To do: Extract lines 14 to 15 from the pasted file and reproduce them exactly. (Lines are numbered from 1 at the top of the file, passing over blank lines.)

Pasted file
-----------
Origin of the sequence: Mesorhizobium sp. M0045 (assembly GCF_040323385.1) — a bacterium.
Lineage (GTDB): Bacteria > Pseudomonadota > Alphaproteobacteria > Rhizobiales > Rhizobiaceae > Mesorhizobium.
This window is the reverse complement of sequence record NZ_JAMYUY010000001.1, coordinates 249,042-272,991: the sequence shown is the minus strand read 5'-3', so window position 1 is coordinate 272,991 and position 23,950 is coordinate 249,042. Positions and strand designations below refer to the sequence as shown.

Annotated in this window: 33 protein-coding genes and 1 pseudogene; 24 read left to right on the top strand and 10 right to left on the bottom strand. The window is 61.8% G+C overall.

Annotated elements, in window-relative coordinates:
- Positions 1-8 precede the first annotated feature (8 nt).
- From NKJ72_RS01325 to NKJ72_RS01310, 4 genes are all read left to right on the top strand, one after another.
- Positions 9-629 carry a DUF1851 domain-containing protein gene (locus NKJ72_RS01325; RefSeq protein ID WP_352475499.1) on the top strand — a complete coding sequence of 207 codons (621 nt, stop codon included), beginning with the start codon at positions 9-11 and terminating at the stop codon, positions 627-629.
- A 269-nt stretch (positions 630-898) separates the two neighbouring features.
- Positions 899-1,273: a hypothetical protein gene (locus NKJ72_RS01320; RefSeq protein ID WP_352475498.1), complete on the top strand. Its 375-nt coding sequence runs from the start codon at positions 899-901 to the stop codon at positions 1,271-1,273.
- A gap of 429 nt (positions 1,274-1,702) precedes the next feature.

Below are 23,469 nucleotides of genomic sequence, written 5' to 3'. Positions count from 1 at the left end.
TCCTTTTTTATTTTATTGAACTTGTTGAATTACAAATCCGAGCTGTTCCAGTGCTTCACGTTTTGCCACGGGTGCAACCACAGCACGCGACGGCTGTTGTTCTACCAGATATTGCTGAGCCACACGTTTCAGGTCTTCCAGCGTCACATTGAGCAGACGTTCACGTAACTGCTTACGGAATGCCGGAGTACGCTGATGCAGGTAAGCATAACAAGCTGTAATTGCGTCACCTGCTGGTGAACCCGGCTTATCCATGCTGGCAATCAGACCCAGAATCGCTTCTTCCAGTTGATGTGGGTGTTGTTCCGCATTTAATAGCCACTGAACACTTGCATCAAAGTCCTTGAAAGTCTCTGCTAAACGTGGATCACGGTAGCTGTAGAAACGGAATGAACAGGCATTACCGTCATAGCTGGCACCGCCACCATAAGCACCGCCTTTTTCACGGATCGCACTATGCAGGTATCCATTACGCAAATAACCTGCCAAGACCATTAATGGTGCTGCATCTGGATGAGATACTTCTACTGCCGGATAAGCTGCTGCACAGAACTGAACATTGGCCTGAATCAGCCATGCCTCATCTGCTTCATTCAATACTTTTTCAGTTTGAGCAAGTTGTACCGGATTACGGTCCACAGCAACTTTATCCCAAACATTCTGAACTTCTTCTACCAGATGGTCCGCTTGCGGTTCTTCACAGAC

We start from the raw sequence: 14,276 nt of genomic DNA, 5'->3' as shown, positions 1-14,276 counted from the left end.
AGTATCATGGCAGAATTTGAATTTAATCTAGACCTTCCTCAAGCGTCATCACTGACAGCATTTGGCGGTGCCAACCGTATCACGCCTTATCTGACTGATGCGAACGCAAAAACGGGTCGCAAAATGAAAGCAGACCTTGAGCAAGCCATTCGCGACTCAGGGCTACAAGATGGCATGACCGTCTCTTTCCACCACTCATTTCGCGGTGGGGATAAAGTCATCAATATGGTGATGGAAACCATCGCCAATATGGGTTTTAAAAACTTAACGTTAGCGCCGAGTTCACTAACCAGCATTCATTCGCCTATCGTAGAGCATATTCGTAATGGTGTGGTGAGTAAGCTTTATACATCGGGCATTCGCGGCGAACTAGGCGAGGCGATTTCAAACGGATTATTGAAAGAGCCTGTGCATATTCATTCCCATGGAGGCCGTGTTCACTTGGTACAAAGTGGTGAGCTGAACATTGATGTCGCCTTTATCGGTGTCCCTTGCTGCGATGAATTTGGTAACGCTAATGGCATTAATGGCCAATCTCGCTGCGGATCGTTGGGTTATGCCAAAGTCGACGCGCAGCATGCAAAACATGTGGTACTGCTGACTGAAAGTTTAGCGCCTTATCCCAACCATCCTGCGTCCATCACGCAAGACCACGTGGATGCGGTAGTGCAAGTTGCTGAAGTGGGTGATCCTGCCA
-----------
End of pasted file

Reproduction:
We start from the raw sequence: 14,276 nt of genomic DNA, 5'->3' as shown, positions 1-14,276 counted from the left end.
AGTATCATGGCAGAATTTGAATTTAATCTAGACCTTCCTCAAGCGTCATCACTGACAGCATTTGGCGGTGCCAACCGTATCACGCCTTATCTGACTGATGCGAACGCAAAAACGGGTCGCAAAATGAAAGCAGACCTTGAGCAAGCCATTCGCGACTCAGGGCTACAAGATGGCATGACCGTCTCTTTCCACCACTCATTTCGCGGTGGGGATAAAGTCATCAATATGGTGATGGAAACCATCGCCAATATGGGTTTTAAAAACTTAACGTTAGCGCCGAGTTCACTAACCAGCATTCATTCGCCTATCGTAGAGCATATTCGTAATGGTGTGGTGAGTAAGCTTTATACATCGGGCATTCGCGGCGAACTAGGCGAGGCGATTTCAAACGGATTATTGAAAGAGCCTGTGCATATTCATTCCCATGGAGGCCGTGTTCACTTGGTACAAAGTGGTGAGCTGAACATTGATGTCGCCTTTATCGGTGTCCCTTGCTGCGATGAATTTGGTAACGCTAATGGCATTAATGGCCAATCTCGCTGCGGATCGTTGGGTTATGCCAAAGTCGACGCGCAGCATGCAAAACATGTGGTACTGCTGACTGAAAGTTTAGCGCCTTATCCCAACCATCCTGCGTCCATCACGCAAGACCACGTGGATGCGGTAGTGCAAGTTGCTGAAGTGGGTGATCCTGCCA